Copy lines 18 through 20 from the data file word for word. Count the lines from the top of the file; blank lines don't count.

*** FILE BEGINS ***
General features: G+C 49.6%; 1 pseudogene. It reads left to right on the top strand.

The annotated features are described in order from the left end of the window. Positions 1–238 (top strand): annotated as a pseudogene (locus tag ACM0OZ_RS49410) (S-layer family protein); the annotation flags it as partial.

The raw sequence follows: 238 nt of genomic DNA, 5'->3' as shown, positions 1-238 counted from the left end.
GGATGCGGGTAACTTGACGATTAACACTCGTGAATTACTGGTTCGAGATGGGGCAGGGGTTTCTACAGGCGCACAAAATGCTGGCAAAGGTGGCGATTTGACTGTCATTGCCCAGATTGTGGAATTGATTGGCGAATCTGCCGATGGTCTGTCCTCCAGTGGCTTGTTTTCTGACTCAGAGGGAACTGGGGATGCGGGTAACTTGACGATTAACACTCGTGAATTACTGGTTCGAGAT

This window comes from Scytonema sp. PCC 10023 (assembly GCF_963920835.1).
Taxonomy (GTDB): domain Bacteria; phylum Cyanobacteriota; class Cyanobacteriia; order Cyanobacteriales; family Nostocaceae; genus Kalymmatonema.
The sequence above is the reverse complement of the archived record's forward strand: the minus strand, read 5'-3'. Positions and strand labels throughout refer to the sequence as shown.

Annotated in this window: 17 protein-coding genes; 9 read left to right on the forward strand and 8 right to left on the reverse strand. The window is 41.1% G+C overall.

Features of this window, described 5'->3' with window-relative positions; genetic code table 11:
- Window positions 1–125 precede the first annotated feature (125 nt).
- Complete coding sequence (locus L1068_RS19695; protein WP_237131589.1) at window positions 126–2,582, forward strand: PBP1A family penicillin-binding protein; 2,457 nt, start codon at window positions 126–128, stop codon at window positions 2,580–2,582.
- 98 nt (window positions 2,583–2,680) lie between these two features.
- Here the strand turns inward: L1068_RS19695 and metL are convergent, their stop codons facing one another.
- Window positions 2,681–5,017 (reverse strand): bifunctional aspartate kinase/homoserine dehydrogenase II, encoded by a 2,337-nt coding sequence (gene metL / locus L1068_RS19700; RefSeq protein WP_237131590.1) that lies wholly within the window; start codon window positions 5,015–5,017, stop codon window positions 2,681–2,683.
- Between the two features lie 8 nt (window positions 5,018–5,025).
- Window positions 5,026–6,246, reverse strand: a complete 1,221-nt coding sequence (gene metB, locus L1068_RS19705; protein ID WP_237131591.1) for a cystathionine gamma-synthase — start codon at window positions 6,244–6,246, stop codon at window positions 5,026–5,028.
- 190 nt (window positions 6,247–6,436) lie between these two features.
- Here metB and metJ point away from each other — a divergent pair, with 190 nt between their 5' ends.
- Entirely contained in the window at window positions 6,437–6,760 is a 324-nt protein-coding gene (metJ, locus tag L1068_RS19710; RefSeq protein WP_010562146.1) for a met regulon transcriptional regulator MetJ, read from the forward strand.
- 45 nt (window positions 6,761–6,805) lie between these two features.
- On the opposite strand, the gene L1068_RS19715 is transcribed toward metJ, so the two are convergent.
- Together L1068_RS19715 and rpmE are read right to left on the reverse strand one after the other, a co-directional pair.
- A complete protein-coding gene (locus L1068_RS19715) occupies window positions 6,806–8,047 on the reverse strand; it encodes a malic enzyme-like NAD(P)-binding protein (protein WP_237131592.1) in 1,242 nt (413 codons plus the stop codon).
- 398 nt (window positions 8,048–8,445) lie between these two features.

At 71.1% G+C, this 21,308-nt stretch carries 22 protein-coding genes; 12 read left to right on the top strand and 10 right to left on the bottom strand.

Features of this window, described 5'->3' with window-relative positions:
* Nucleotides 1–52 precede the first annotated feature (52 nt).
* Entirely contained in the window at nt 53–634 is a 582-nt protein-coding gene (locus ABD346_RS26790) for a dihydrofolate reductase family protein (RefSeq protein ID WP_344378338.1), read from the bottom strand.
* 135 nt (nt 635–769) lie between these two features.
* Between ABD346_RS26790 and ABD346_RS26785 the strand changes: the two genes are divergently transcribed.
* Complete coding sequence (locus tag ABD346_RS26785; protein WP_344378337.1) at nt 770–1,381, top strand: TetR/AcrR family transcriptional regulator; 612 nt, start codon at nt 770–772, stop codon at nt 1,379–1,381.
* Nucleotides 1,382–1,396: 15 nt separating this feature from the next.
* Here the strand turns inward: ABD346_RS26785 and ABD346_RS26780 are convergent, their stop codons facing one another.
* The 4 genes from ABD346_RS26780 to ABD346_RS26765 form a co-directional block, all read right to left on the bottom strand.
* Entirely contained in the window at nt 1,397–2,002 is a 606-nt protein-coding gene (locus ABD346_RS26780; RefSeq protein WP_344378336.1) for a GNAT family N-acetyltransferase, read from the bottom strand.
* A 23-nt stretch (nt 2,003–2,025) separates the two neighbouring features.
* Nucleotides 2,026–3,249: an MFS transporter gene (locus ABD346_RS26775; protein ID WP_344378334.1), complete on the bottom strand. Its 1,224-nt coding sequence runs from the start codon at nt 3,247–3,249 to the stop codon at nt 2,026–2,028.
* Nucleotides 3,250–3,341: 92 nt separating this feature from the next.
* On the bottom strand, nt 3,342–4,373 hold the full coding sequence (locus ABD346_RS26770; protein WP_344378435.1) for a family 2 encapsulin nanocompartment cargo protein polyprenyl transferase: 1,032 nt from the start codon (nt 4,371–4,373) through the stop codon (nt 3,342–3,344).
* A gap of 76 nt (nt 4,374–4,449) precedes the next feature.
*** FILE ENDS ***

- Here metB and metJ point away from each other — a divergent pair, with 190 nt between their 5' ends.
- Entirely contained in the window at window positions 6,437–6,760 is a 324-nt protein-coding gene (metJ, locus tag L1068_RS19710; RefSeq protein WP_010562146.1) for a met regulon transcriptional regulator MetJ, read from the forward strand.
- 45 nt (window positions 6,761–6,805) lie between these two features.